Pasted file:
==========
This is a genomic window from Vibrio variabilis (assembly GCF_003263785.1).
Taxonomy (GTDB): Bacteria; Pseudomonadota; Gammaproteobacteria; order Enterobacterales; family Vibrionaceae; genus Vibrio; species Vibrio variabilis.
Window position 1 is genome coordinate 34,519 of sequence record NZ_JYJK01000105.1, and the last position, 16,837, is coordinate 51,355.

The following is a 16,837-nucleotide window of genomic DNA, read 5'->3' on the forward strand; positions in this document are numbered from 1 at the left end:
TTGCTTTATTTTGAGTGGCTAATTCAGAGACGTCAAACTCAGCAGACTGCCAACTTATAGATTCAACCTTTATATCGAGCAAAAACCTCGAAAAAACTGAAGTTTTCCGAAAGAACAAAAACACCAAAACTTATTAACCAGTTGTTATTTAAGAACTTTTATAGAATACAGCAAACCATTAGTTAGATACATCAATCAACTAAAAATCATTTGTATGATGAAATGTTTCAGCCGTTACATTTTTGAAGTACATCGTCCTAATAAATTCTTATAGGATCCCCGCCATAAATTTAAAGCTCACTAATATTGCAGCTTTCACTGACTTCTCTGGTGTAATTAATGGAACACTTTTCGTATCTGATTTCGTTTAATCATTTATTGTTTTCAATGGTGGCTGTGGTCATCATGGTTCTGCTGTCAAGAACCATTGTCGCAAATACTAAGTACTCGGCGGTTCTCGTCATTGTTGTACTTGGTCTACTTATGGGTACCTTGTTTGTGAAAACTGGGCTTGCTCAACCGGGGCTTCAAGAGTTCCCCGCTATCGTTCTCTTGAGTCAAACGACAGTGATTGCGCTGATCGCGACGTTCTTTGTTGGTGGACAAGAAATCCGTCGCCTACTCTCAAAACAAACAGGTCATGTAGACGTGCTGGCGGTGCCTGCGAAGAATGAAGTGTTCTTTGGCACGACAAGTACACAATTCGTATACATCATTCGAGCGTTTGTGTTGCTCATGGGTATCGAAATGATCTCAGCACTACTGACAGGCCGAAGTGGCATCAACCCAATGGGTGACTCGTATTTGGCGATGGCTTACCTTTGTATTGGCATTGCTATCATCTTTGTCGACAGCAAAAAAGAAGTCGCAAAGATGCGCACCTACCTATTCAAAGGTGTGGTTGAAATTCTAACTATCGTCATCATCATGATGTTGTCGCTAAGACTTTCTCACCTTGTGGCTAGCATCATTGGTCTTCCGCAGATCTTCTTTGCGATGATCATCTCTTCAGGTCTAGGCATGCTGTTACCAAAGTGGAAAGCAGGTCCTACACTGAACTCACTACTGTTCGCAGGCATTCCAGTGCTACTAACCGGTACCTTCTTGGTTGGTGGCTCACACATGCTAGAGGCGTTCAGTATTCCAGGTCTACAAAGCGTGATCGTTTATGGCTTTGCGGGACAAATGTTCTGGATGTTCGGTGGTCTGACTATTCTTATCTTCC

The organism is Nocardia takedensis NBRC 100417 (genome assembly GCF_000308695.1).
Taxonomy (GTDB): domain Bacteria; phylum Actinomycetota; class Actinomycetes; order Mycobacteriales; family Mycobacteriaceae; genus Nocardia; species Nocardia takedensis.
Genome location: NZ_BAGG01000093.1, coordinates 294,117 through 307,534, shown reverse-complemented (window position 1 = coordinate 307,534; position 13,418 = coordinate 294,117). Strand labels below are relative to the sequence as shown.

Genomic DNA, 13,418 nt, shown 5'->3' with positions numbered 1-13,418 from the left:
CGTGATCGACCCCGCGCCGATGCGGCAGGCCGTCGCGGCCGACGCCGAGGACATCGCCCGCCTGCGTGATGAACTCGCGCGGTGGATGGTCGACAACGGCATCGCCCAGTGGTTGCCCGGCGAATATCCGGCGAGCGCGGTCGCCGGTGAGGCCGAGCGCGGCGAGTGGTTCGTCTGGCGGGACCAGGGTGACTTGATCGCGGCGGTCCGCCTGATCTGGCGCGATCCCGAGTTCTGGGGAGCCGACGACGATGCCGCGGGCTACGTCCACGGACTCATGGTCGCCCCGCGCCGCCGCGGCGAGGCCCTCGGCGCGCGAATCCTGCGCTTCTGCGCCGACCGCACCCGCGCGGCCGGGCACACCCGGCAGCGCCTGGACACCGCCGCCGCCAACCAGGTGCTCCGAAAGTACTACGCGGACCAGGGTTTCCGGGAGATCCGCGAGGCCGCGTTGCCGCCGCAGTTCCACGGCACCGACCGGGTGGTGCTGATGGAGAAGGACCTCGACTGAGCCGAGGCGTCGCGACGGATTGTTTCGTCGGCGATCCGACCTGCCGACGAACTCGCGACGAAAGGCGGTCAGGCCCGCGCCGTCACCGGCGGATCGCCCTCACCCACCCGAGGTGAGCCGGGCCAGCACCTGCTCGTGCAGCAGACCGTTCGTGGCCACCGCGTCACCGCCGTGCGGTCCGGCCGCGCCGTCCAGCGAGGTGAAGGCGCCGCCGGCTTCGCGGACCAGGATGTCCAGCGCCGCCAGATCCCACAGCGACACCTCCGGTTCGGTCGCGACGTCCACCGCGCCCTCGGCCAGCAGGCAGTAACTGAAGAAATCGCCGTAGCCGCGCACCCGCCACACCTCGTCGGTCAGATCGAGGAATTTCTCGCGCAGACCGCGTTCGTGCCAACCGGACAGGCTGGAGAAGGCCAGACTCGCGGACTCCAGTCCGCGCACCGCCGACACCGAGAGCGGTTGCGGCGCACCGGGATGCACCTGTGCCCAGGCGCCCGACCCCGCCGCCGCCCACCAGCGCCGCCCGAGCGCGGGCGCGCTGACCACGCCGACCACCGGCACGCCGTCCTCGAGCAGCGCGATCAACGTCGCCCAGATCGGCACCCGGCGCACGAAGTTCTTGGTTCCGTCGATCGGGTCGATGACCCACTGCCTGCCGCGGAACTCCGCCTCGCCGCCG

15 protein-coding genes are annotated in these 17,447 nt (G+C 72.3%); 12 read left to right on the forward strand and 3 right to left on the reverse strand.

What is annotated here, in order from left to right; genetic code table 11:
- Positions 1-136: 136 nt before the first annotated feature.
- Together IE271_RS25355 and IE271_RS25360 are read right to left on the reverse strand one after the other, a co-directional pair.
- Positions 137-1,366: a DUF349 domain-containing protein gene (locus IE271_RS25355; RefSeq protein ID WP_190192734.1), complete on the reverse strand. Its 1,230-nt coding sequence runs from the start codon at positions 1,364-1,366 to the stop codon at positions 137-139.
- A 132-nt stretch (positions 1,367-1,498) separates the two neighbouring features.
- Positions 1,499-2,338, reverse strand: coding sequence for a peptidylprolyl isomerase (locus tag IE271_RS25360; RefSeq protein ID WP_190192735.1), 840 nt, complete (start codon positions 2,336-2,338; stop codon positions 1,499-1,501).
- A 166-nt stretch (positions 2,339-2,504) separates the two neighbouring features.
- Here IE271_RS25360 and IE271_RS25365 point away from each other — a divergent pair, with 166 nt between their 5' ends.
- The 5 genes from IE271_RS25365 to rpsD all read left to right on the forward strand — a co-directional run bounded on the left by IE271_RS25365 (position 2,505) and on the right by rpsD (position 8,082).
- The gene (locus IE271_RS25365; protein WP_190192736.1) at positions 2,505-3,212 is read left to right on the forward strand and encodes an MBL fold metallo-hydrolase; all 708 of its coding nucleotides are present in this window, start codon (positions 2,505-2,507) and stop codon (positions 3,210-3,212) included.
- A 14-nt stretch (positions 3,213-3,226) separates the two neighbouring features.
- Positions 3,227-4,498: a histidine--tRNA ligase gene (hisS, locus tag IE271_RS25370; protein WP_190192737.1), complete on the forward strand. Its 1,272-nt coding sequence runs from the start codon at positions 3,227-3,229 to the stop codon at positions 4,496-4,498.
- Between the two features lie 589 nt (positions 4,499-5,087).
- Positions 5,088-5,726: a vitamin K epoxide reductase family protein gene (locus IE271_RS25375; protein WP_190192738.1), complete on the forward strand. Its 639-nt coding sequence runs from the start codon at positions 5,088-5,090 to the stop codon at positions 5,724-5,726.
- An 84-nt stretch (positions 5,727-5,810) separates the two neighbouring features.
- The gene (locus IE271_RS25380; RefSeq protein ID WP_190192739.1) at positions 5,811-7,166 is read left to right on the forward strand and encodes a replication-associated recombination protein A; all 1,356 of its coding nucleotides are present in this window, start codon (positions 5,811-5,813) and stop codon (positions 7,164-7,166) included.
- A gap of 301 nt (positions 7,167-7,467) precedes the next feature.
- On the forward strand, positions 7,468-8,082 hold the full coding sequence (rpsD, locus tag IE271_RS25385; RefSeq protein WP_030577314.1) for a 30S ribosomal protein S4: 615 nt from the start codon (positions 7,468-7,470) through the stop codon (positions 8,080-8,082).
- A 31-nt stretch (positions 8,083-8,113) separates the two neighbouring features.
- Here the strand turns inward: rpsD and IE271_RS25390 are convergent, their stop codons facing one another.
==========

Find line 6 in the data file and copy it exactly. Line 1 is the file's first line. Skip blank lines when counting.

The organism is Nocardia takedensis NBRC 100417 (genome assembly GCF_000308695.1).